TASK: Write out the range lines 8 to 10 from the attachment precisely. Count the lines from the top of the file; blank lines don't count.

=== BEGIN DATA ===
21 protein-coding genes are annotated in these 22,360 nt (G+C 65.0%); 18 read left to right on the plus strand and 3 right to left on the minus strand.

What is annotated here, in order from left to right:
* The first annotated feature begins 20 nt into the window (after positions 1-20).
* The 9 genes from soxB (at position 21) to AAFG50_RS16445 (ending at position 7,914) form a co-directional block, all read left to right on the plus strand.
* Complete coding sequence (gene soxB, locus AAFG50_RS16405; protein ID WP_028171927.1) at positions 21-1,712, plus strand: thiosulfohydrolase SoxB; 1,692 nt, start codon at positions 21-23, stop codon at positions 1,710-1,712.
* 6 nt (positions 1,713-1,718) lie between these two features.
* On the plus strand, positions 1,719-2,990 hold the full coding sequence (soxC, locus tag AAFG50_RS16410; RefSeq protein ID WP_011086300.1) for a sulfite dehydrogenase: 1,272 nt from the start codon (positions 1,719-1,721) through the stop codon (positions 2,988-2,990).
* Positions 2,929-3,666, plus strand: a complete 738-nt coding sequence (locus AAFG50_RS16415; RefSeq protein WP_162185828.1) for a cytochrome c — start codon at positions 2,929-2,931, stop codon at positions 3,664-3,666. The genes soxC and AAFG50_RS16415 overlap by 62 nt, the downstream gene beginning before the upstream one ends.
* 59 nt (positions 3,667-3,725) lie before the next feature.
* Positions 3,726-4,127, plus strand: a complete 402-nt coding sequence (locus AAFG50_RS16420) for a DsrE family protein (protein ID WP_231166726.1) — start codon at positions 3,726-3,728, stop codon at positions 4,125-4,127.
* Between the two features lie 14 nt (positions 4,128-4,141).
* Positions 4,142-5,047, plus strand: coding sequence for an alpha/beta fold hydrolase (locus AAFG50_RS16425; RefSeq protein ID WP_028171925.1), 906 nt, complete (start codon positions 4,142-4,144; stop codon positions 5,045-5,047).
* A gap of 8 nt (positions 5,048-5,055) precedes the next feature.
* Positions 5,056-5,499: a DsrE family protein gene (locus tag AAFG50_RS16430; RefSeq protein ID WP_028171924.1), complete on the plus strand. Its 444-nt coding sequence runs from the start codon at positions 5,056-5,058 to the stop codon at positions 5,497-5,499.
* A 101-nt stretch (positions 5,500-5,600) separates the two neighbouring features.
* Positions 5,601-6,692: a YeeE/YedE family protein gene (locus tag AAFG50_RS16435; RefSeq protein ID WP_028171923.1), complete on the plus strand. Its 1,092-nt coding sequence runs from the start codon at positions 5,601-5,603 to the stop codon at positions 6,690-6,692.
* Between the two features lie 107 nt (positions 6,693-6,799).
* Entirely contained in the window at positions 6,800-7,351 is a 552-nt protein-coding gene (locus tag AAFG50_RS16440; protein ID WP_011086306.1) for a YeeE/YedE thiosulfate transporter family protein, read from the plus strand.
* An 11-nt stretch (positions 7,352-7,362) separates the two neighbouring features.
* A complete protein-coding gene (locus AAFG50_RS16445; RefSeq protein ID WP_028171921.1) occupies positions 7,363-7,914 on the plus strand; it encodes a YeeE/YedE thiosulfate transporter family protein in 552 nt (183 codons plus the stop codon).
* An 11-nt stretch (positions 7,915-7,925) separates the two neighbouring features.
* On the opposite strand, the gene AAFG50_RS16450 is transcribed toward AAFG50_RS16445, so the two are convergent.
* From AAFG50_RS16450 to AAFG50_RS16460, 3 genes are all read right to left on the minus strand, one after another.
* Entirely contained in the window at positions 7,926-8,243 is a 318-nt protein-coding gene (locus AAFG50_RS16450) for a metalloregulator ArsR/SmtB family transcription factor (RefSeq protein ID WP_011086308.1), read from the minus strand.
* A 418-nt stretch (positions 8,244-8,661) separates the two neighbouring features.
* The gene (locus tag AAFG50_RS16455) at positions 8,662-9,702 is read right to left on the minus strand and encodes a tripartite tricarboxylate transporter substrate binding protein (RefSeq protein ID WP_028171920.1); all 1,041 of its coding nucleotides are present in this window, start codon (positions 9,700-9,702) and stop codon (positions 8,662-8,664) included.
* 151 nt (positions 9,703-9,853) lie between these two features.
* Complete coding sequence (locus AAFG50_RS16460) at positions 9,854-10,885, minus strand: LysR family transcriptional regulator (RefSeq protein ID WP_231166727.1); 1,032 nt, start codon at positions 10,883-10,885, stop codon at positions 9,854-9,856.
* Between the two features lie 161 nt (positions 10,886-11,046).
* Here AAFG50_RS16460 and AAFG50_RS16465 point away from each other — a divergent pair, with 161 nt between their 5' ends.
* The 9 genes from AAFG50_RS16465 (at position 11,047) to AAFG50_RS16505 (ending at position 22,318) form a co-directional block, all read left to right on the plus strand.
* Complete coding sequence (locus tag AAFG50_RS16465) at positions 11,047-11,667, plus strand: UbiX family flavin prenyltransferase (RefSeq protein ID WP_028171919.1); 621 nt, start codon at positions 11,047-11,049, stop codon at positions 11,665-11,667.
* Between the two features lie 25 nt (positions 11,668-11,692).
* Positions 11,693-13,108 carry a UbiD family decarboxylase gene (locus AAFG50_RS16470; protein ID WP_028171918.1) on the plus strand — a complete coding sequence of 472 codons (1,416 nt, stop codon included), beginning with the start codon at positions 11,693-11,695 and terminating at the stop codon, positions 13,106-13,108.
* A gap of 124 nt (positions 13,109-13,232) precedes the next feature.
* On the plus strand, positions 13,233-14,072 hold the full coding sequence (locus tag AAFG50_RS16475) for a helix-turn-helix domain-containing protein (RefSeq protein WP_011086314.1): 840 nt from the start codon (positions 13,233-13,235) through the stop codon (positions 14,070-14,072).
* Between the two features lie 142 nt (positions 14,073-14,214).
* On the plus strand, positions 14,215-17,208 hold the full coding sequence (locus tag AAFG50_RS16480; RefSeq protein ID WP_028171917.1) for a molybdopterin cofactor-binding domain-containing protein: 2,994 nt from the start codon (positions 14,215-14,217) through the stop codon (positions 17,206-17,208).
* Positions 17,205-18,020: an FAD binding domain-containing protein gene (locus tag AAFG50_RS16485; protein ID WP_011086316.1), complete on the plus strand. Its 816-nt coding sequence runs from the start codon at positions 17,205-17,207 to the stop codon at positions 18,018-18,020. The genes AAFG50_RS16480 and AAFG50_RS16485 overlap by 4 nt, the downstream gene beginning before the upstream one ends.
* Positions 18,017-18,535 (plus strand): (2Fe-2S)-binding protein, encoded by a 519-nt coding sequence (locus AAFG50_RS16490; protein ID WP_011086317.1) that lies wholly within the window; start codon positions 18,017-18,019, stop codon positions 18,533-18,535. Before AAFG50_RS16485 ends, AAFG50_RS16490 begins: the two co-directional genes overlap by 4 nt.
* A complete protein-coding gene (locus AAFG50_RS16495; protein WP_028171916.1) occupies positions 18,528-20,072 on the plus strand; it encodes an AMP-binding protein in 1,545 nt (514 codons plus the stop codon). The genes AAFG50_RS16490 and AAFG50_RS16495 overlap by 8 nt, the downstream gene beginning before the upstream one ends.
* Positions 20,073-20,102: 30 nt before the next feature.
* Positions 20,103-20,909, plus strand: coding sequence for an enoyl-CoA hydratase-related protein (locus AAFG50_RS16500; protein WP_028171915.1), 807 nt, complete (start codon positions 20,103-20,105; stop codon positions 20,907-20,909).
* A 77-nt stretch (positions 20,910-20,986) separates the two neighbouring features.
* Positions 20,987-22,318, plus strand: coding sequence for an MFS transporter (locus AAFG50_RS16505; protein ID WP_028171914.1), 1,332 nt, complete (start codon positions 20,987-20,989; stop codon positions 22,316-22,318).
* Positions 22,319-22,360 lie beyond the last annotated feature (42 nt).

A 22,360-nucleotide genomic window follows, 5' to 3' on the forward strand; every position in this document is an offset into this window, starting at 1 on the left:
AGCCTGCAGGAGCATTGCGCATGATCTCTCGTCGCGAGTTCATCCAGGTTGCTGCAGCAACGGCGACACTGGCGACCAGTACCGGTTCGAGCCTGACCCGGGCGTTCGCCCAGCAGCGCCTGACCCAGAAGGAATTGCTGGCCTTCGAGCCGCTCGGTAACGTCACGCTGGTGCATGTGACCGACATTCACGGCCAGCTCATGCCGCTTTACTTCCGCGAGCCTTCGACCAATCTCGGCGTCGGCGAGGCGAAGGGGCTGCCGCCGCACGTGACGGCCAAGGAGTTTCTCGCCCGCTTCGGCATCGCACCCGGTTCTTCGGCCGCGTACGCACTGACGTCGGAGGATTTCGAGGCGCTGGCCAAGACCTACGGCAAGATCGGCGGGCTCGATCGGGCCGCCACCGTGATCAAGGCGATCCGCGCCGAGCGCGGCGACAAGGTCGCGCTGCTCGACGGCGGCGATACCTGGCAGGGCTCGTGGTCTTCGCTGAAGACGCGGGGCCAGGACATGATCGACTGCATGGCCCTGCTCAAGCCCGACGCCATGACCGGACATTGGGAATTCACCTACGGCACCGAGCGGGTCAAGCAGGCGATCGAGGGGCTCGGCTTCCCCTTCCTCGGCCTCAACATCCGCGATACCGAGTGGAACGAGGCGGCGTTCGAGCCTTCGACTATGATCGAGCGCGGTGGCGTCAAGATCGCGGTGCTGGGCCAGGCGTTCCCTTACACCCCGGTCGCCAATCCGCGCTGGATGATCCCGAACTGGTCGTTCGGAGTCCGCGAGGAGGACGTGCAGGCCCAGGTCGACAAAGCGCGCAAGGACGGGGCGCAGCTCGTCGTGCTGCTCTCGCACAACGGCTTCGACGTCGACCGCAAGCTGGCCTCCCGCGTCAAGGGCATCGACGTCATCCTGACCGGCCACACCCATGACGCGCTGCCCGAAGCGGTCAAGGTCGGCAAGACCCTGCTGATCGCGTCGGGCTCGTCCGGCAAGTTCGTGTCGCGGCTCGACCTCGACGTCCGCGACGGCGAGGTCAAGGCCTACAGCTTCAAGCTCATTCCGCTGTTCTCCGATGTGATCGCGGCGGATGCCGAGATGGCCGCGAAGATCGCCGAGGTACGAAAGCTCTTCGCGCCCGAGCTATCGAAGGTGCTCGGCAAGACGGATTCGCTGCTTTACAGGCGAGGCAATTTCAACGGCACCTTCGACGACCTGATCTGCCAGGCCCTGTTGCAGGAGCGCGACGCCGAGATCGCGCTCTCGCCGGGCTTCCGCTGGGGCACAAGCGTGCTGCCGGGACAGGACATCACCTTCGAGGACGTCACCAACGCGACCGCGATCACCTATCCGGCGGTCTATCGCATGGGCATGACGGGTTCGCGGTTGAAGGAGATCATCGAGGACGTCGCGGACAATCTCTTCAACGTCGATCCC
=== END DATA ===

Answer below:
* Positions 2,929-3,666, plus strand: a complete 738-nt coding sequence (locus AAFG50_RS16415; RefSeq protein WP_162185828.1) for a cytochrome c — start codon at positions 2,929-2,931, stop codon at positions 3,664-3,666. The genes soxC and AAFG50_RS16415 overlap by 62 nt, the downstream gene beginning before the upstream one ends.
* 59 nt (positions 3,667-3,725) lie before the next feature.
* Positions 3,726-4,127, plus strand: a complete 402-nt coding sequence (locus AAFG50_RS16420) for a DsrE family protein (protein ID WP_231166726.1) — start codon at positions 3,726-3,728, stop codon at positions 4,125-4,127.